Low Sex Drive
For 80% of the women who seek Sex Therapy, the presenting complaint is Low Sex Drive (LSD) or Inhibited Sexual Desire (ISD.) It used to be considered a female "problem" but now almost as many men as women complain of low sex drive.
Couples used to have sex on average of 2.2 times a week. Today, if they are lucky, once a week is the norm.
There can be many reasons. Professional therapists will assess whether the decreased sex drive is the result of:
1. DINTS - Double Income, No Time for Sex. With both partners working, the demands of children and aging parents, finances, job insecurity, many couples would rather just sleep than have a romp in the sack.
2. Sex is boring, partner may be inconsiderate or unresponsive.
3.Unresolved anger, resentment and hostility in the relationship. If she is thoroughly po'd at him, if she feels that she is doing the lion's share of child care and housework, she is unlikely to be a sex kitten in bed. On the other hand if she pranged the car and blew the budget, he may find it difficult to become aroused and have sex.
4. If they have never established "clues", subtle little hints that "tonight's the night," if she feels like a slut for indicating that she is horny, or if he feels like an oversexed pervert implying that sex would be fun on Sunday morning, then they will both miss out.
5. If either is withholding sex to punish the other for some perceived injustice such as an affair.
6. Fear of an unplanned pregnancy or sexually transmitted disease such as warts or herpes. Or fear that the kids will barge in. Fear that he will hurt her during or after a pregnancy.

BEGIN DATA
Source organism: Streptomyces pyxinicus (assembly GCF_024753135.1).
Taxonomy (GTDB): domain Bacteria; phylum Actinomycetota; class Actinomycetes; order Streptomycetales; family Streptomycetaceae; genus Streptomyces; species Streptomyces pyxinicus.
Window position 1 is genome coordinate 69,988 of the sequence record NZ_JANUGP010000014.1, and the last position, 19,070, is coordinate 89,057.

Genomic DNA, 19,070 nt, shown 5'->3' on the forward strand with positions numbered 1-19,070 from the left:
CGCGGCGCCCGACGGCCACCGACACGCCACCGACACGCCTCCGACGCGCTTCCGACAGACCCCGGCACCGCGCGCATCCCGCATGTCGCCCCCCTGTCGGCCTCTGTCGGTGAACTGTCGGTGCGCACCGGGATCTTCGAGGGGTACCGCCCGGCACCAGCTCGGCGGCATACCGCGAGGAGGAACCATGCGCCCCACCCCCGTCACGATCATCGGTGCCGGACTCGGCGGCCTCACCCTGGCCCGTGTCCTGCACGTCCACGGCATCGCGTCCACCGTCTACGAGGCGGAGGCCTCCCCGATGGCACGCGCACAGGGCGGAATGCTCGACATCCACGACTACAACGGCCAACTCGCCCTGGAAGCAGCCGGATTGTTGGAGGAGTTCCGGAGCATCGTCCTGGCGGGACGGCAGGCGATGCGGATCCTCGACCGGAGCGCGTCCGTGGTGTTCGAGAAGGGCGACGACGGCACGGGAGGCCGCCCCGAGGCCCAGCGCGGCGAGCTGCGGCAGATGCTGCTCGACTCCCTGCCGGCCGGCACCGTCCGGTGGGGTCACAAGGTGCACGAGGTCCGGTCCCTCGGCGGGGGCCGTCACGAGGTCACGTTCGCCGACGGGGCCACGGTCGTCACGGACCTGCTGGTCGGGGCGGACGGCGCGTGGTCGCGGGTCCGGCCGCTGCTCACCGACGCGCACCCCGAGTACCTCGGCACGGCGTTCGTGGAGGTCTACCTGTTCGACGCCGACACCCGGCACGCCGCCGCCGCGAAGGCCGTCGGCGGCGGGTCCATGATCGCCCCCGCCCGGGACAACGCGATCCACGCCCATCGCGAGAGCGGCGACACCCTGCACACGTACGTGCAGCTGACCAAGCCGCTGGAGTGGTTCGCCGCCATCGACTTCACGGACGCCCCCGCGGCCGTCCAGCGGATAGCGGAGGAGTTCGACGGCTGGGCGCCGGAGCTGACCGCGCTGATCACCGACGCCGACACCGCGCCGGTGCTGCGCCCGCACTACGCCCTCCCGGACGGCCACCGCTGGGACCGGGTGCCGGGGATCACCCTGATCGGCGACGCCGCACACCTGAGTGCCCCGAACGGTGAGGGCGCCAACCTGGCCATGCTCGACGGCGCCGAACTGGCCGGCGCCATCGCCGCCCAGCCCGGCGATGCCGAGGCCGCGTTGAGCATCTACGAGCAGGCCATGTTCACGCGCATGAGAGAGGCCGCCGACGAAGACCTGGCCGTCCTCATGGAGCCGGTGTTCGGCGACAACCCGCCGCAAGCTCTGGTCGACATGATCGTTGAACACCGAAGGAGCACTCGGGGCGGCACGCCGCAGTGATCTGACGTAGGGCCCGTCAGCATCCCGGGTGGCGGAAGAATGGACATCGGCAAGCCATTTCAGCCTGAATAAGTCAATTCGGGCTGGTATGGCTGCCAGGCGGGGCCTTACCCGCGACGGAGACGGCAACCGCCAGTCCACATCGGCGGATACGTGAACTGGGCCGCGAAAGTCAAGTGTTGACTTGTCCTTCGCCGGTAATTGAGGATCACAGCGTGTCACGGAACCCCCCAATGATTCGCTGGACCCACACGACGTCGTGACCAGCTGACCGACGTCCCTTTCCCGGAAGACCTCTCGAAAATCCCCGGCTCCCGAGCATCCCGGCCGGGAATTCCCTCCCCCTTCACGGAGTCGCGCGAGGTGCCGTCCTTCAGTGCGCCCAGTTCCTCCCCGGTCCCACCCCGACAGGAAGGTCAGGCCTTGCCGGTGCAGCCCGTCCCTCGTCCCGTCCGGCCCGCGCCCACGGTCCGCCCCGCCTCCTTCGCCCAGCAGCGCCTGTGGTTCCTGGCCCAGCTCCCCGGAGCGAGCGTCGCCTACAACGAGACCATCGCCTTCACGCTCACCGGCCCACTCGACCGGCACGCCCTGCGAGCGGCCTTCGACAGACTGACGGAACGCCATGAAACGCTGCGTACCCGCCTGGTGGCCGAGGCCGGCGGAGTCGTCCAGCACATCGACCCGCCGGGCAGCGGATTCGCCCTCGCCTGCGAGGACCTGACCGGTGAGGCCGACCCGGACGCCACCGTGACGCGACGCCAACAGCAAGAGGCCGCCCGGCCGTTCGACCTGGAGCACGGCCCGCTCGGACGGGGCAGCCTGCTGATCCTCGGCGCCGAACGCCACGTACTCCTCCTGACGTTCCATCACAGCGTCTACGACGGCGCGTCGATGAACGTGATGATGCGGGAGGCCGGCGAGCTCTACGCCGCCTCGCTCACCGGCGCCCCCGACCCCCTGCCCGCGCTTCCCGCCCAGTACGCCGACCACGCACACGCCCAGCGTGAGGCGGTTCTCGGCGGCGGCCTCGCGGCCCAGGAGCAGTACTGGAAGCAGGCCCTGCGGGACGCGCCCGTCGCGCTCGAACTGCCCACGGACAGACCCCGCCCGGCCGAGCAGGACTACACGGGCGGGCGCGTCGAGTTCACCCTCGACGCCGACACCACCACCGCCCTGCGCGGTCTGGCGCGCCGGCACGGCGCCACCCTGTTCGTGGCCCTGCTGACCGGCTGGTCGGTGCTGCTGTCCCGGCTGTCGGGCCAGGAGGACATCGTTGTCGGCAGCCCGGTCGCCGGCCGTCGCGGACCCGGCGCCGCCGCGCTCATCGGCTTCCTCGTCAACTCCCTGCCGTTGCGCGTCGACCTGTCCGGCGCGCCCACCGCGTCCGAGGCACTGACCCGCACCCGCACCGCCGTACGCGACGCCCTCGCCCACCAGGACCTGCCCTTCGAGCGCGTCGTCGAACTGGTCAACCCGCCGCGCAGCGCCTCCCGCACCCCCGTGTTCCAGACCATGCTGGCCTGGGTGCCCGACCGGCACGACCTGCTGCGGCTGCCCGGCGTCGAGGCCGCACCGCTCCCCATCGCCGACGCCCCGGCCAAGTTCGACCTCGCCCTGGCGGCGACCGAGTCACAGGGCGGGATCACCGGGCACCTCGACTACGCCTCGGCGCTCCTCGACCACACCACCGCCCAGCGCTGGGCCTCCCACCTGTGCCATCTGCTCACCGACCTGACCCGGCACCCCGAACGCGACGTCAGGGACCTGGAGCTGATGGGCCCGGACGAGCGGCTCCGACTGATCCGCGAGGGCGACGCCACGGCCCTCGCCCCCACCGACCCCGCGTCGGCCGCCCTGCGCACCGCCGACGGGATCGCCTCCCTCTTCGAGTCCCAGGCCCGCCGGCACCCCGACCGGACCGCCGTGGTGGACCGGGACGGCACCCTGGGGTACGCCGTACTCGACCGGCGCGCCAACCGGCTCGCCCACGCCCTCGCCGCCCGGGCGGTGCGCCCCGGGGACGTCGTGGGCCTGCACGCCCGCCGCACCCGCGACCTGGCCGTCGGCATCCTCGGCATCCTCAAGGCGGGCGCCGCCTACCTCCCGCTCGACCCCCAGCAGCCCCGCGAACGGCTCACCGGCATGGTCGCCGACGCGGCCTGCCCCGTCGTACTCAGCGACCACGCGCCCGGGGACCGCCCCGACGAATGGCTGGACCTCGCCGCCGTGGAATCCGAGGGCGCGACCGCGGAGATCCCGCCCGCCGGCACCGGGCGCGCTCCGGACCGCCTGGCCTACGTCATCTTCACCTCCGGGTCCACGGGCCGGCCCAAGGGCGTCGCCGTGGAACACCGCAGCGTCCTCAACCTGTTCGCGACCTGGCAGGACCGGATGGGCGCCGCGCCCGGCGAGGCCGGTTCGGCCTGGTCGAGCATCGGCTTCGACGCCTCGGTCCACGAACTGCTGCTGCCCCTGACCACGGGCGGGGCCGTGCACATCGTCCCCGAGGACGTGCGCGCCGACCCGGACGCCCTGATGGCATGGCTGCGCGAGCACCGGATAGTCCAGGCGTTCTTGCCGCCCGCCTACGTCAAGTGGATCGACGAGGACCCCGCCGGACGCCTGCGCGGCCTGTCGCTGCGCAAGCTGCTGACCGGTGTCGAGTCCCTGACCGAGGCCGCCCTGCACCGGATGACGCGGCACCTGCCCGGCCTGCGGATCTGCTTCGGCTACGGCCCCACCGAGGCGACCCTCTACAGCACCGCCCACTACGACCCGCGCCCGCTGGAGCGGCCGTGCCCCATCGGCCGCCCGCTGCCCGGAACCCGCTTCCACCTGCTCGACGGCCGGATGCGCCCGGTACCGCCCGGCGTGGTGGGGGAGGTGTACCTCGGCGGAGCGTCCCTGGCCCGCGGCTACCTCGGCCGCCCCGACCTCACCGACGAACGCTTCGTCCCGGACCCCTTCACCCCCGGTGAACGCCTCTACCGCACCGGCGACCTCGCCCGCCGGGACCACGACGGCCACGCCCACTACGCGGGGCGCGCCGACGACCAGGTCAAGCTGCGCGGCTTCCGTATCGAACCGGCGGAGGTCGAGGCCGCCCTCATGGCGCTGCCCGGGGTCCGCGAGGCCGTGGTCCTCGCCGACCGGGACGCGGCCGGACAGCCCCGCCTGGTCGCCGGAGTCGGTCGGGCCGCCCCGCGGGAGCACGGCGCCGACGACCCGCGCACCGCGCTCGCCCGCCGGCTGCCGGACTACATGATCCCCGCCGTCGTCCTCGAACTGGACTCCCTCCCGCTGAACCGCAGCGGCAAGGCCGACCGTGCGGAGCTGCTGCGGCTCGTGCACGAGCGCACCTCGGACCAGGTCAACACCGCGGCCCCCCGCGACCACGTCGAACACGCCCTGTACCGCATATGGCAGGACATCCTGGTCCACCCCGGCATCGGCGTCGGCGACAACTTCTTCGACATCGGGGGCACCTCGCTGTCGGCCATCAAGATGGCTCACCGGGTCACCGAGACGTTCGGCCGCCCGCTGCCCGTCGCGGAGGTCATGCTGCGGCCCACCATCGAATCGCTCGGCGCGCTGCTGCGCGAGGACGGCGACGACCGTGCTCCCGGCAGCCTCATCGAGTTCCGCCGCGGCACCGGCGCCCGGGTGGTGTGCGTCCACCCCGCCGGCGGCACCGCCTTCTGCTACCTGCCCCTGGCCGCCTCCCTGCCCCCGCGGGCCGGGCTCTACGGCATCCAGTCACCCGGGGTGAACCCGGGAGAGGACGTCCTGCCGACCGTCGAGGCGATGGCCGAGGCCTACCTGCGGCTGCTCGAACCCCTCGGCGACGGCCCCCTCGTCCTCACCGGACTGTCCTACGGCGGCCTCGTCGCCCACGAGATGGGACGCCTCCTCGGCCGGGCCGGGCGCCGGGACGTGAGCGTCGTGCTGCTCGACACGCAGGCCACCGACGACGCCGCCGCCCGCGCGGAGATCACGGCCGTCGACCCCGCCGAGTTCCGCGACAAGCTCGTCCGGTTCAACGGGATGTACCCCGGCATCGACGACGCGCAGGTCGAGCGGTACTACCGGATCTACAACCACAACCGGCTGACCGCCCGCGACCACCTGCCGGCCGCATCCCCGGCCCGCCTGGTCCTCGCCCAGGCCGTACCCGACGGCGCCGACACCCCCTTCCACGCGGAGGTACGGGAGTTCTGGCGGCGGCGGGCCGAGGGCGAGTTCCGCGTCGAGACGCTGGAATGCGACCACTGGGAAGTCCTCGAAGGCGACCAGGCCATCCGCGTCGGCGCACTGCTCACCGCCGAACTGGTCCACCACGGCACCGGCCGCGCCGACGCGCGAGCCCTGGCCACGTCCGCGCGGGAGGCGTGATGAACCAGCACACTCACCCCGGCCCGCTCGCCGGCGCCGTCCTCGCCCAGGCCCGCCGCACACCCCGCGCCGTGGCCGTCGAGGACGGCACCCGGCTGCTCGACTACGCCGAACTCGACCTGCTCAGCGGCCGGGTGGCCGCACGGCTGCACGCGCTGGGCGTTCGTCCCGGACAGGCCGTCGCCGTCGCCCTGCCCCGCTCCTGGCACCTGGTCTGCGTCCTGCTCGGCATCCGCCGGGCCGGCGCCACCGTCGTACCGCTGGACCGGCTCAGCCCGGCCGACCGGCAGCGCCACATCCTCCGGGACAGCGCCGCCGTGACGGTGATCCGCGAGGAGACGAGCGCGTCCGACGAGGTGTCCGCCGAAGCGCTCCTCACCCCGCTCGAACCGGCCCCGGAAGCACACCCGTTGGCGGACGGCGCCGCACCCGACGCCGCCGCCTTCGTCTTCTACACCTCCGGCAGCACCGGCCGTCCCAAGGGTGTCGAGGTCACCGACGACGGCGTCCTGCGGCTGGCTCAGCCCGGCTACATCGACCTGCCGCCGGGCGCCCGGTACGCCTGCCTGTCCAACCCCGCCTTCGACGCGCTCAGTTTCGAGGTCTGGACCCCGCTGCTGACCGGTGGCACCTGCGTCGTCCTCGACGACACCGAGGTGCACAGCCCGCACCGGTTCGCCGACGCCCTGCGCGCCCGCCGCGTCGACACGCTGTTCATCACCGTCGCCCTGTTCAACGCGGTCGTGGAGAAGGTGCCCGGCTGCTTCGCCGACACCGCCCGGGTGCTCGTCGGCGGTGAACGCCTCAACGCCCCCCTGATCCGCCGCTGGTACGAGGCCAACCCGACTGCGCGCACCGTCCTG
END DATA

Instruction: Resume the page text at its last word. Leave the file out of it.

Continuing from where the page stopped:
7. Guilt, if either has been involved in an outside relationship.
8. Sometimes one partner is simply turned off by sex.
9. Depression or anxiety.
10. After the birth of a baby, her sex drive does not come back, or he was so traumatized by pregnancy and delivery that he just does not want to touch his partner.
11. They love their partner, love hugging as long as it does not result in that "copulatory gaze" and the feelings of rejection if it is not returned.
12. Medications such as antidepressants, sedatives, high blood pressure medication, conditions such as diabetes, stroke, heart condition or Spinal Cord Injury.
13. Male or female sexual abuse, either past or present.
14. One partner may be turned off if their partner has gained a great deal of weight or has poor personal hygiene, shower, brush their teeth etc.
15. Your hormone levels may be changing. You can get your doctor to check this.
All of these problems can be resolved with help from a professional. So, don't throw in the towel. Your sex life is like any other skill - work at it and it will get better. Counselling and learning better communication skills will help. (See the section on Couple Therapy)